Environmental Consequences of Tanker Truck Accidents

Tanker Truck Accidents
How Trucks Can Stay Safer on the Road

Driving a truck is always a little risky. Truck accidents can result in serious injuries and death, no matter what you’re transporting. However, tanker trucks can be especially dangerous. Not only do they carry hazardous cargo, like oil and gasoline, these trucks are also:

  • Large, both in size and weight, potentially creating more destruction when involved in an accident.
  • Top heavy, which increases the risk of the truck flipping over when taking a sharp turn or accidentally hitting a curb.
  • Bulky, which increases blind spots, making it difficult for drivers to see next to and behind the trailer.

When one of these trucks does get into an accident, there is always concern about the driver and the cargo being transported, but transporting gas and oil creates the added worry of what a spill can do to the environment.

A few ways an oil spill can affect the environment include fires that can spread and cause destruction to forested areas, as well as leaks and spills that can seep into nearby water supplies, release toxic gases into the air, and coat nearby wildlife.

Because getting into an accident driving a tanker is increased, and the consequences of the accident can be so dire, it is especially important for operators to know exactly how to keep themselves and their cargo safe on the road.

Plan Your Route Carefully

Every trucker takes the time to plan a route to their destination. It involves looking at designated freight routes throughout the United States and choosing one that will get you to your destination efficiently.

As a tank driver, you should consider the route that will get you to your destination the quickest, but that’s not the only thing you should consider. Even if it takes you a bit longer to get there, it’s much better to choose a safe, steady, uncongested route.

It is also important to consider what you’re comfortable with. For example, if you’re worried about driving on the interstate when passing through a major city, consider taking a less traveled highway around the city center instead.

Only Drive When You Feel Awake and Alert

Reaching your destination by your deadline is important, but it’s not as important as your life or the potential of losing your cargo. If you’re feeling tired, it is always much better to pull over and rest.

Driving when you have been awake for 18 hours is the same as driving with a blood alcohol content of .05. Even if you have been awake for less time, but you have been driving for many hours in a row, you can find yourself making mistakes that you wouldn’t normally make.

It’s a good idea to stop and take a break every few hours on the road. If you find that it’s difficult to keep your eyes open, if you’re staring off into space instead of focusing on the road, or if you can’t seem to stop yawning, it’s important to pull over and take a nap before you continue driving.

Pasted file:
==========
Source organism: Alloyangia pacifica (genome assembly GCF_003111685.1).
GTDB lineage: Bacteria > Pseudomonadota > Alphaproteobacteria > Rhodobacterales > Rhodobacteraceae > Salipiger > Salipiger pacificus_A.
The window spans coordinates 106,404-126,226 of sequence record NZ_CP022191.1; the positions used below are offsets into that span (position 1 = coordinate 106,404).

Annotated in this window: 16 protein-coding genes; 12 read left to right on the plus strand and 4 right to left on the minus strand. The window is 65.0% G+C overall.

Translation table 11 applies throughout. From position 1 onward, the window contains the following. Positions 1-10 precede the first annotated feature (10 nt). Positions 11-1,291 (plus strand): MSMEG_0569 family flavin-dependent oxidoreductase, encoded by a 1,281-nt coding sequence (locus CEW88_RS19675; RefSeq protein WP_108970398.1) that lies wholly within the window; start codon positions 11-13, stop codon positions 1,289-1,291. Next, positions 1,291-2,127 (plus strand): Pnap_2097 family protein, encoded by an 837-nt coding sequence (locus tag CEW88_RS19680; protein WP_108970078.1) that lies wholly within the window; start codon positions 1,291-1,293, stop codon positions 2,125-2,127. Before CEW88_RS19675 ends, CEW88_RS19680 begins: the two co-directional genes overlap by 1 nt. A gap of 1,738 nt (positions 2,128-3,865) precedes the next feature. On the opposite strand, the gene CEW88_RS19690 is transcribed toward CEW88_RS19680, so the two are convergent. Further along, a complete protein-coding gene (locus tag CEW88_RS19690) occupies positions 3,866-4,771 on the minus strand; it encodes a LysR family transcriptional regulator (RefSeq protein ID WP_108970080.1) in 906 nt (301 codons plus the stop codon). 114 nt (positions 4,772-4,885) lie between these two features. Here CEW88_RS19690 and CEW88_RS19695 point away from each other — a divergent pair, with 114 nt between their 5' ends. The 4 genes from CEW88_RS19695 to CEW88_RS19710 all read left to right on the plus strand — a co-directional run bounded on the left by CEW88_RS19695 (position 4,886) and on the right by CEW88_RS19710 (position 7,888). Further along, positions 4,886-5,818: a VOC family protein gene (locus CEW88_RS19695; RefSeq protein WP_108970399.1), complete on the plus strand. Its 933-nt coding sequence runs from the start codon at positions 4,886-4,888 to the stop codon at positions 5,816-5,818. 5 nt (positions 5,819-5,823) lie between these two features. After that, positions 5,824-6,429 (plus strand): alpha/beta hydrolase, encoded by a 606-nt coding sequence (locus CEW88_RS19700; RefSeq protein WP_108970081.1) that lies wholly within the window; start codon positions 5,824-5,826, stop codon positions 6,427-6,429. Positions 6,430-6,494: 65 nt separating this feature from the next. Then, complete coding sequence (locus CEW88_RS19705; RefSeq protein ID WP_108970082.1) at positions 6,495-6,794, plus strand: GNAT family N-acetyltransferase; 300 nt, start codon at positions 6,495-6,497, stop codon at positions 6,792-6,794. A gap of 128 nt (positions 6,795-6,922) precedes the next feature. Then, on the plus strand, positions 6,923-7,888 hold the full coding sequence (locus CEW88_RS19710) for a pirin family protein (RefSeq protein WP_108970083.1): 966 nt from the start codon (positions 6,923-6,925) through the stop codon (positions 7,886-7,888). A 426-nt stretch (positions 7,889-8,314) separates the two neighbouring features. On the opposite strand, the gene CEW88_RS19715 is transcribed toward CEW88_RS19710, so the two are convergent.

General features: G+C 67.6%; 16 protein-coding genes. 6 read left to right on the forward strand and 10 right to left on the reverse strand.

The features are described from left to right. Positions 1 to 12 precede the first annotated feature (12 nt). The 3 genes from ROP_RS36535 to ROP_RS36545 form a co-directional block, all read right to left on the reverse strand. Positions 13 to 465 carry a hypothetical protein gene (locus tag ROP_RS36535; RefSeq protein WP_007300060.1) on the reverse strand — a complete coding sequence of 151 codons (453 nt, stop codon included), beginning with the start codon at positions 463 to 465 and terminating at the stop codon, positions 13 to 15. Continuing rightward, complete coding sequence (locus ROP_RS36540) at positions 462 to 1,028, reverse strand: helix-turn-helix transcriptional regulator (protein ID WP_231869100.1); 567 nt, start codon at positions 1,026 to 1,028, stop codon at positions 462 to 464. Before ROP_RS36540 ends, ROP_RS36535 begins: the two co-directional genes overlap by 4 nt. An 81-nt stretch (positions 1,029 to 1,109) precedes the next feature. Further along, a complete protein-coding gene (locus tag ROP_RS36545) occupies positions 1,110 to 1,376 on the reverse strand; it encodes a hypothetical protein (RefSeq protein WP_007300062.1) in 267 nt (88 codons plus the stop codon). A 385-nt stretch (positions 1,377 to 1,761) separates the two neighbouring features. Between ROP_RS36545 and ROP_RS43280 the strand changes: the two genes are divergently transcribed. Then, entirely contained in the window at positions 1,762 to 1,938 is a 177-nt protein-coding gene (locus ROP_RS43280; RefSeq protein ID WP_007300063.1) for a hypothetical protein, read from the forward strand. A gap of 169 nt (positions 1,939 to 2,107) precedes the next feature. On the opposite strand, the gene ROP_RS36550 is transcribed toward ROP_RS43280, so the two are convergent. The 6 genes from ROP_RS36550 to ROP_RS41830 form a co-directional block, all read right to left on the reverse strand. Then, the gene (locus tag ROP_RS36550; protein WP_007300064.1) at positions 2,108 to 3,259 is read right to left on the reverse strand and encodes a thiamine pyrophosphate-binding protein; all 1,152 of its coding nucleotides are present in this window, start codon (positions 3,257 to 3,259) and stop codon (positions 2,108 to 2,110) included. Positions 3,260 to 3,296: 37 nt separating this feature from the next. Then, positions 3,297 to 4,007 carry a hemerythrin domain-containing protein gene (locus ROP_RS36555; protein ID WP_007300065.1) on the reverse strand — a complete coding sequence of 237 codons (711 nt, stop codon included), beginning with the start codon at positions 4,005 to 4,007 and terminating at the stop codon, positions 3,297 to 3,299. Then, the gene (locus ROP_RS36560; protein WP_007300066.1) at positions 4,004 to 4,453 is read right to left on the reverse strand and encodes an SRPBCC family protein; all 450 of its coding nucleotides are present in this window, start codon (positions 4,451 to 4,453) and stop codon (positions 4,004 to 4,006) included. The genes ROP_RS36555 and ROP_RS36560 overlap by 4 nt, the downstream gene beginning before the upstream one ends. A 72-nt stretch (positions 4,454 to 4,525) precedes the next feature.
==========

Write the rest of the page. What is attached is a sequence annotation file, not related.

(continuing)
Avoid Traffic at Peak Times

Many tank drivers have to drive long distances, and you’re likely to drive on interstates, highways, and busy city roads. Some of these routes can’t be avoided. If you have to drive on a main road and you’re worried about it, at least choose a time to drive on that road during a less busy time.

Stop and go traffic creates a lot of stress, and all that stress can make you a bad driver. Not to mention, the tempers of other drivers are high, which makes it more likely that you could get into an accident.

If you’re approaching a busy interstate or downtown area during rush hour, pull over and get back behind the wheel later in the evening or early in the morning before the sun comes up. If there’s road construction, rest up and drive overnight to avoid traffic. You’ll feel a lot more relaxed and you’ll increase your chances of keeping your cargo safe.

Maintain a Buffer Zone Around Your Truck

Getting stuck behind a truck can be frustrating for drivers and passengers in smaller vehicles. Trucks accelerate slower, but it’s also true that you have to follow slightly different rules when driving a tanker. Smaller vehicles may be able to zip in and out of traffic while tailgating those in front of them, but that’s definitely not something you should do as a trucker.

When driving below 40 mph, you should leave at least one second of stopping distance for every 10 feet of vehicle you’re driving. If you’re driving over 40 mph, you should double it. Even if it means you have to slow down and make other drivers mad in order to maintain your distance, it’s the right thing to do to keep yourself safe and your cargo safe.

Check Out Delivery Spots on Foot

You aren’t the first person to make a delivery to your destination, and you won’t be the last. However, if you have never been there before, you can quickly find yourself in trouble. If you’re delivering oil or gas, spots at gas stations can be especially tight. Although it can be a little comical to see delivery vans get stuck, it’s definitely not an experience you want to have if you’re driving a tanker.

Avoid potential problems by parking your truck somewhere safe and out of the way. Then, check out your delivery spot on foot. See where you can park your truck, the best way to pull in, and the easiest way to orient the truck to pull out to experience a lot less stress while making your delivery.

There can be some serious environmental consequences when a tanker truck gets into an accident. An accident can have disastrous consequences for the driver’s health and well-being as well. You can keep the environment safe, yourself safe, and the recipient of the contents of your truck happy when you follow these tips while behind the wheel.


South Florida Caribbean News

The Team provides news and information for the Caribbean-American community in South Florida and beyond.

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